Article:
One Diego Mauricio goal was enough for Indian Super League club Mumbai City FC to win their final game of the Asian Champions League as well as their season in Riyadh on Wednesday. With this win, the Islanders finished Group B on two wins, becoming the first Indian team to collect victories at the highest continental stage. They also finished the group in second position thanks to a better head-to-head record against Air Force Club and then Al Shabab beating Al Jazeera in the other game of the night.
While not having qualified for the knockout stages despite being in a position to do so at one point, the two victories ensured Mumbai overachieved on their goals coming into the tournament. And in doing so, unlocked the next level of their confidence at a tournament where one of their group members had a budget five-to-six times higher than theirs.
Coach Des Buckingham admitted that it was their second game against Al Jazeera where a shift in the mentality as a collective group happened. The almost therapeutic moment took place after a 0-0 draw where most of the team, including the coach, came away with a feeling that this was a win lost and not a draw won.
With our landmark AFC Champions League journey coming to a close, here’s a look at how #TheIslanders fared as we finish 𝘀𝗲𝗰𝗼𝗻𝗱 in Group B! ✅#IslandersInAsia #ACL2022 #AamchiCity 🔵 pic.twitter.com/IZJSiCQ64G
— Mumbai City FC (@MumbaiCityFC) April 27, 2022
“We have created chances and the difference between the teams at this level has been the conversion of the chances. Adding the quality in the final third, which is the missing piece, that can be the massive difference at this level,” said Buckingham to a group of reporters prior to their final group stage match. A win that game would have essentially meant Mumbai would qualify for the knockouts.
Relying on Indian players
The two victories against Air Force Club and the two close games against Al Jazeera came with Mumbai having to play with nine Indian players at times. Their Asian player Bradden Inman from Australia contracted Covid-19 before the start of Mumbai’s two friendlies prior to the tournament. Once Inman flew to Riyadh, he was diagnosed with covid again and was made to wait for seven days. In this period, the Aussie’s match fitness levels made it hard to play him.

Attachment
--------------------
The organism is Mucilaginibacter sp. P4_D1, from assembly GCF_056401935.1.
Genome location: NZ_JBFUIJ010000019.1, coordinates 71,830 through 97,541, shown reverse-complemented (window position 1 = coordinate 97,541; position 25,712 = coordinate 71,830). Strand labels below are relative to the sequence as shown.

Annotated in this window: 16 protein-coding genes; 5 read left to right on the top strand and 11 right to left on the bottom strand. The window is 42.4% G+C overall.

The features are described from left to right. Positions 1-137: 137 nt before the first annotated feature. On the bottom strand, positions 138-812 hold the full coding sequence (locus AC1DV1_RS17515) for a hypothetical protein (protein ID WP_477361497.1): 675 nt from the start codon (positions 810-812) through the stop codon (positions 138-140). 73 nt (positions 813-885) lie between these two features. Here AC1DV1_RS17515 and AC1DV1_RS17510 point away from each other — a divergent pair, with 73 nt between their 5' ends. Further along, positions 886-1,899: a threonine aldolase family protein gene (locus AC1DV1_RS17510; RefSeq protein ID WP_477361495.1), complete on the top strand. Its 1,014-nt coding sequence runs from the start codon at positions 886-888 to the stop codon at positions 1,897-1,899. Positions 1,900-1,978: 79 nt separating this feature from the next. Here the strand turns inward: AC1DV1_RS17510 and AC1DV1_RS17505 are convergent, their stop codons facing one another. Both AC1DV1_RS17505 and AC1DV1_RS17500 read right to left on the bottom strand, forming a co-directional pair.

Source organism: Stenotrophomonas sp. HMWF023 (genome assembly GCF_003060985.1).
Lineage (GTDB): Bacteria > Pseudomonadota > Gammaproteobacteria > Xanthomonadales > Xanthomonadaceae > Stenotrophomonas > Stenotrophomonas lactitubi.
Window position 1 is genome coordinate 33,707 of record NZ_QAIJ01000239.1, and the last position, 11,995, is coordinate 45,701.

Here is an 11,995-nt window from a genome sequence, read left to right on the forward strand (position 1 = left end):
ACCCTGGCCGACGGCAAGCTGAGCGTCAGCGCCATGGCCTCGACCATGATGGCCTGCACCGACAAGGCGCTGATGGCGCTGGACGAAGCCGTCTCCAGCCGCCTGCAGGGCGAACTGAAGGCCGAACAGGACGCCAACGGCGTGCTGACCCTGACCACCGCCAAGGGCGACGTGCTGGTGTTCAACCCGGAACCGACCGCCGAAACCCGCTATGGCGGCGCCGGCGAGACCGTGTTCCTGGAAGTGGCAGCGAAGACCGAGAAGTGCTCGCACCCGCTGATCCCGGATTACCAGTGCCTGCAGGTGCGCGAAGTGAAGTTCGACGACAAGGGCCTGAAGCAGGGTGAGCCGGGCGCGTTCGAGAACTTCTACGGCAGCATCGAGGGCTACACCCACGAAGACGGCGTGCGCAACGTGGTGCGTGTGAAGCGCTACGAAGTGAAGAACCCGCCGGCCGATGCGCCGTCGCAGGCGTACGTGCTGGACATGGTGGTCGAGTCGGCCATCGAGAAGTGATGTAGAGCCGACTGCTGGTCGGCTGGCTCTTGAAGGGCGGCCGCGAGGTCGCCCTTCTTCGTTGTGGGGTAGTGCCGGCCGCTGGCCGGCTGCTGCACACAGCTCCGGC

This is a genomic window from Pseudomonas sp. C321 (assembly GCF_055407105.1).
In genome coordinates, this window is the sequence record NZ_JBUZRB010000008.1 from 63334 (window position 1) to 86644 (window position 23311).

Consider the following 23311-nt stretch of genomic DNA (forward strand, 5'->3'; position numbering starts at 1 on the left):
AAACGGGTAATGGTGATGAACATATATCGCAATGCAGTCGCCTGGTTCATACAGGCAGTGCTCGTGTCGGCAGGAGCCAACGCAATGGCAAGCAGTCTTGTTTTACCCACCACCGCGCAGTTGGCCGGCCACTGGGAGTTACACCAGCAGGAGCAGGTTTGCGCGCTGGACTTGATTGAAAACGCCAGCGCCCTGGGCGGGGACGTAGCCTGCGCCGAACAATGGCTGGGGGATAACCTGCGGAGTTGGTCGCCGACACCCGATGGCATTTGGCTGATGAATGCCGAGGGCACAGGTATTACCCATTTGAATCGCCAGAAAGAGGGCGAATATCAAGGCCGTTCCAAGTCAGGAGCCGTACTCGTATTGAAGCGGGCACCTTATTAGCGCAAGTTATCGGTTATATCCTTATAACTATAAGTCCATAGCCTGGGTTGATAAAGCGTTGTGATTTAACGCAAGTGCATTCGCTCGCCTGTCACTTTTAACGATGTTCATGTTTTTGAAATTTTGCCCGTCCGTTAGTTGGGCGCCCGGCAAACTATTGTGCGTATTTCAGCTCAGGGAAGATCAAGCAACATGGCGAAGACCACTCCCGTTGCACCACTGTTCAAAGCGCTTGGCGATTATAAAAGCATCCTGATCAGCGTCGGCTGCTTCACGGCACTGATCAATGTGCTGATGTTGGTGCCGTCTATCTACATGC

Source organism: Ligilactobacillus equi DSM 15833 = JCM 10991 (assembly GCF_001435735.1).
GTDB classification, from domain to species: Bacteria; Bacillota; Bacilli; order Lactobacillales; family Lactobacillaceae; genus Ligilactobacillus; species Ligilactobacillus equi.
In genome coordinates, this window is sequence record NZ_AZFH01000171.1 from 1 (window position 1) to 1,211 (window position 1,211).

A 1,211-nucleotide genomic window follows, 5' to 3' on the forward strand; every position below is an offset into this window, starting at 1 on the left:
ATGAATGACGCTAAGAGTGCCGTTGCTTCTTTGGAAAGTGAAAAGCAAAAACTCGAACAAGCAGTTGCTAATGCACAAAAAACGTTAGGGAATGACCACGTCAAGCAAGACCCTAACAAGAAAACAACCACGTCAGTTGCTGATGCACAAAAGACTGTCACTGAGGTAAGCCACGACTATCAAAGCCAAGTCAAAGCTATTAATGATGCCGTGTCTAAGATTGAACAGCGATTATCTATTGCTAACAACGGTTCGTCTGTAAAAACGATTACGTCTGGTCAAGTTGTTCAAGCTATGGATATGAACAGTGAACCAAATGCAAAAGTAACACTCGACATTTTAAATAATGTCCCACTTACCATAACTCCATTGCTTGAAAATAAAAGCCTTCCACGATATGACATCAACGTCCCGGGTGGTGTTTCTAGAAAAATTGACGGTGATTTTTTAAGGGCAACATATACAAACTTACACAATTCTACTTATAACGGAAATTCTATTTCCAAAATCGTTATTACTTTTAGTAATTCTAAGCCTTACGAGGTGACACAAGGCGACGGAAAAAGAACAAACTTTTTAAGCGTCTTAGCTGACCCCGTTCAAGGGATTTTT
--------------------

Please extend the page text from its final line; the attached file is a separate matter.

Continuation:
Mumbai also suffered because of not being able to play Igor Angulo. A prolific goalscorer who makes one goal in three chances every game, Angulo was the cutting edge that Mumbai missed. The Spaniard was out for most games due to a calf injury and only returned for the final two games.
🚨FT | 🇮🇳 @MumbaiCityFC 1️⃣-0️⃣ Air Force Club 🇮🇶
The Islanders end their campaign on a high note as they steal the Falcons’ chance at Round of 16. They become the most successful Indian club after accomplishing 2 wins in their maiden season 👏 #ACL2022 | #MUMvAFC pic.twitter.com/TmBqPZ8aLk
— #ACL2022 (@TheAFCCL) April 26, 2022
“Igor’s calf injury meant we needed to adapt our game style. We had players arrive here with Covid so we needed to allow them time to recover and get them to the level to which they could perform. We set up in three different ways across five games, in terms of our shape, structure and adaptability to get success both with and without the ball,” said Buckingham.
In Angulo’s absence, Mumbai utilized striker Diego Mauricio efficiently. Angulo’s role in the team is that of a poacher. But Mauricio allowed Mumbai to be more adventurous on the ball in this ACL campaign. He held the ball up in opposition halves routinely and was able to allow Mumbai’s midfield to move further up the field.
It unlocked space for Apuia Ralte who would then have the time and license to pick his passes. 21-year-old Ralte, who was signed from Northeast United FC at the beginning of the season and was part of India’s U-17 World Cup squad in 2017, was instrumental in Mumbai’s passing accuracy averaging around the high 70s and early 80s in their six matches. While not comparable to some of the best clubs of Asia, the passing accuracy shows that when it comes to keeping possession, India might have a midfielder to build around.
But the two games against Al Shabab was where Mumbai would rue their showing. Nine goals in two games conceded, none scored. In the second game where Al Shabab scored six goals, they had eight shots on target. Buckingham rightfully described it as ‘brutal’. But summing those two games up, Buckingham said that rather than the goals conceded it was why Mumbai conceded them that got them in a poor position.
Two is an Army 💪🏽
— #ACL2022 (@TheAFCCL) April 27, 2022
He said, “We can get away with some small things in the ISL. For example, how we press or how we set up defensively, and if one or two don’t quite get it quite right, then the players at this level can see that and take advantage of it.”
That was a lesson that Mumbai learned over their two games with Al Shabab, but a second-placed finish and seven points from six games was far more than what the Islanders would have dreamt off – especially after a poor ISL season that saw them come fifth. and lose out on an Asian spot for next season